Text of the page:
I would echo what many of my classmates have shared in their posts. I do think there are distinct differences depending on the cohort you are working with – either the K-12 or the secondary community – if only for the concept of “consenting” or not.
I agree with those who said that those who oversee K-12 populations need to be held to a higher standard. As a student of online design, I feel that this is an important element that has been covered in previous classes and needs to be held front of mind as we continue to design classes regardless of the cohort.
I really appreciated Laura’s observation about her ESL students. I think there is a cultural sensitivity that needs to be addressed as well as a personal sensitivity. I’m not sure I feel the need to share my individual thoughts and opinions as so many folks do on other peoples’ blogs – I certainly prefer the more constructive observations rather than those that suggest “ditto” or an argumentative stance based on their own personal and different opinions.
As a risk manager, I am cognizant that the threat will never be zero, and that the vulnerabilities continue to evolve with the technologies – just because you’ve fixed something once does mean that the problem has been forever dealt with – there are always new vulnerabilities and fixes that must be addressed – a concurrent result of “continuous improvement”.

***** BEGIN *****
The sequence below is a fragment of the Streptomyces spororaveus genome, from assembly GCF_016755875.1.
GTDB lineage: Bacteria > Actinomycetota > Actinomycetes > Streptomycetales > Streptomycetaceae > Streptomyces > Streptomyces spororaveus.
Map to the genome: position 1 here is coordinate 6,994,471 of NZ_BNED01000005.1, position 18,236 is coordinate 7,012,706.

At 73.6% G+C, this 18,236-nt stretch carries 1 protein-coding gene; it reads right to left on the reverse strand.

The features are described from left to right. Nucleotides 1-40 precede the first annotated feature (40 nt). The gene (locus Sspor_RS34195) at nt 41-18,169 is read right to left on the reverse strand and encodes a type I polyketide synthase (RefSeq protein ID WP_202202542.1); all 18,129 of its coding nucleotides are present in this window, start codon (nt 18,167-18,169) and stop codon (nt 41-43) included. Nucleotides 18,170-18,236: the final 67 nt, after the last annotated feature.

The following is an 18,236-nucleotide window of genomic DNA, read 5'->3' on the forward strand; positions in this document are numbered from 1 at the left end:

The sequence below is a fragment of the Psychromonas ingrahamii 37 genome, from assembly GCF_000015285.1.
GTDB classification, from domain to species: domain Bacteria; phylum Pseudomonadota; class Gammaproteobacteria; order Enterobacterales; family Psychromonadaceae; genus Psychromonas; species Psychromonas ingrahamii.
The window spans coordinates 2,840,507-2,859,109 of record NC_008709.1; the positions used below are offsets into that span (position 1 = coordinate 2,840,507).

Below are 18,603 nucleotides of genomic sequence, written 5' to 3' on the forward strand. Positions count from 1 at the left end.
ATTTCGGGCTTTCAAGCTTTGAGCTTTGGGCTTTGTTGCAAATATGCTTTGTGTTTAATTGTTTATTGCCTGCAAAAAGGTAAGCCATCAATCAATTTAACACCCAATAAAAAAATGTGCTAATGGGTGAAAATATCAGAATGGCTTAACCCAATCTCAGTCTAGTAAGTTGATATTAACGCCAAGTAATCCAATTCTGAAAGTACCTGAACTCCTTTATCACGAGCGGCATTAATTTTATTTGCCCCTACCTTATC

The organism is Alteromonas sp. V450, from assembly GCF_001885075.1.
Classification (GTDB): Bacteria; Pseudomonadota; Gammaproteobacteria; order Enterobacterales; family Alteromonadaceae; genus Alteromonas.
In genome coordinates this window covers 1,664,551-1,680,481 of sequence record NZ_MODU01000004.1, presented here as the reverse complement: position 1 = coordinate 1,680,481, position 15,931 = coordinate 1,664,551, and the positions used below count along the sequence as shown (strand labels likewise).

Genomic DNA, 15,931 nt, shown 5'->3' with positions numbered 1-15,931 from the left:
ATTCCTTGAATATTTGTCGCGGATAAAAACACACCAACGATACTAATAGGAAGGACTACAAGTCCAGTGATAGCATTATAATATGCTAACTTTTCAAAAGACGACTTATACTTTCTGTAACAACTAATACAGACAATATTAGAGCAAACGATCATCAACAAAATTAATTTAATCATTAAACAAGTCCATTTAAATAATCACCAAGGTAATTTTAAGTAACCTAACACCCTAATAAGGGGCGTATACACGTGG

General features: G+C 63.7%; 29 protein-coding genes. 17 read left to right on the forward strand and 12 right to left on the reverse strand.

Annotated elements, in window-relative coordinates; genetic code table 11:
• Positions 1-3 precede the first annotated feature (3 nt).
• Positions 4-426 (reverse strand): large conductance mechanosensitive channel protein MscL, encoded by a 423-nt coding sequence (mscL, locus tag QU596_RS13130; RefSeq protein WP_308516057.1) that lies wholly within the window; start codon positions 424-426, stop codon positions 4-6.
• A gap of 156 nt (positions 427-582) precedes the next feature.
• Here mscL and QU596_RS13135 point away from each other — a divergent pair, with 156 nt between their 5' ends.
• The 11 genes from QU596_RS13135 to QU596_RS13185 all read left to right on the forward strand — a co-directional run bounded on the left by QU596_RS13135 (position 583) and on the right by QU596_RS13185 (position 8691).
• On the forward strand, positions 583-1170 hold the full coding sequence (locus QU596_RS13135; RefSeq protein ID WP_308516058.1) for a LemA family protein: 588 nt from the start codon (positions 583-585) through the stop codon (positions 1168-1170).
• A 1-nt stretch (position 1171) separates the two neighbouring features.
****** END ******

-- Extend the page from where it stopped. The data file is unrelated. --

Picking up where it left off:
And there is the perception of risk – a full continuum of those who are happy to use the technology without regard to the risk and those who are loathed to use the technology because of the risk. It will depend upon one’s risk appetite. Therefore, I don’t think any of this is hype and the validity will depend on one’s point of view.
Having not fully considered this in the past for my own use, I believe my personal takeaway is that I will tend to pursue future open courses with an alias. While I don’t feel uncomfortable with anything that I’ve shared in this class, I have a general personal philosophy about minimizing my name on the web. I already have a Twitter account with an alias. I think about how future employers might use this data and I don’t really feel compelled to share my individual learnings and perspective with them. It’s one reason why I post my responses on my blog. Even though we’re in an “open” course, I will have more control over deleting my responses on my personal blog than remembering where I posted my individual thoughts.
This also causes me to think about the use of Slack in my current course and whether or not I have the appropriate controls and warnings regarding aliases in my toolkit. I have just added a note to address this for next semester’s course.
I’m also cognizant of my own contradictions – how I’m reticent to leave reviews, even positive ones, and yet consume those freely – It takes me back to a frequent conversation in my head – When am I creating? When am I contributing? When am I just a consumer?
An interesting question to revisit from time to time….